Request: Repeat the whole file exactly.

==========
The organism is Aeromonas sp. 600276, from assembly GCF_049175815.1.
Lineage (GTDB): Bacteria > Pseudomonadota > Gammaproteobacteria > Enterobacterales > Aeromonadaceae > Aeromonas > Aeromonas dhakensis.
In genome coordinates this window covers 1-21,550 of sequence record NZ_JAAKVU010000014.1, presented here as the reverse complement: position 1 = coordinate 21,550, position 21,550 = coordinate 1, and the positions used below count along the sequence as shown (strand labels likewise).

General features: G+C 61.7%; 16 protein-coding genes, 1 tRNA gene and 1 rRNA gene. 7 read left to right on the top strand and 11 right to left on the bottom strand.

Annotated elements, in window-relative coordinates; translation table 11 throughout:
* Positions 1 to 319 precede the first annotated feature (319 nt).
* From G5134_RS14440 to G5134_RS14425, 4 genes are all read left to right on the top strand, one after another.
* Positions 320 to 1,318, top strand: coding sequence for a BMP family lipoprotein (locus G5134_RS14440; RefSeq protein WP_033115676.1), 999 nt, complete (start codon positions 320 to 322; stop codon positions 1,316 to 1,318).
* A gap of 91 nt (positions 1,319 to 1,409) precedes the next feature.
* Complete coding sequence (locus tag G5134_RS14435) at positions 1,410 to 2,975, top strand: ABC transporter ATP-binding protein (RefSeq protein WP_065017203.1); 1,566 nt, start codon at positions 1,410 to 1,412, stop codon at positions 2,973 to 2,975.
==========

The organism is Aeromonas sp. 600276, from assembly GCF_049175815.1.
Lineage (GTDB): Bacteria > Pseudomonadota > Gammaproteobacteria > Enterobacterales > Aeromonadaceae > Aeromonas > Aeromonas dhakensis.
In genome coordinates this window covers 1-21,550 of sequence record NZ_JAAKVU010000014.1, presented here as the reverse complement: position 1 = coordinate 21,550, position 21,550 = coordinate 1, and the positions used below count along the sequence as shown (strand labels likewise).

General features: G+C 61.7%; 16 protein-coding genes, 1 tRNA gene and 1 rRNA gene. 7 read left to right on the top strand and 11 right to left on the bottom strand.

Annotated elements, in window-relative coordinates; translation table 11 throughout:
* Positions 1 to 319 precede the first annotated feature (319 nt).
* From G5134_RS14440 to G5134_RS14425, 4 genes are all read left to right on the top strand, one after another.
* Positions 320 to 1,318, top strand: coding sequence for a BMP family lipoprotein (locus G5134_RS14440; RefSeq protein WP_033115676.1), 999 nt, complete (start codon positions 320 to 322; stop codon positions 1,316 to 1,318).
* A gap of 91 nt (positions 1,319 to 1,409) precedes the next feature.
* Complete coding sequence (locus tag G5134_RS14435) at positions 1,410 to 2,975, top strand: ABC transporter ATP-binding protein (RefSeq protein WP_065017203.1); 1,566 nt, start codon at positions 1,410 to 1,412, stop codon at positions 2,973 to 2,975.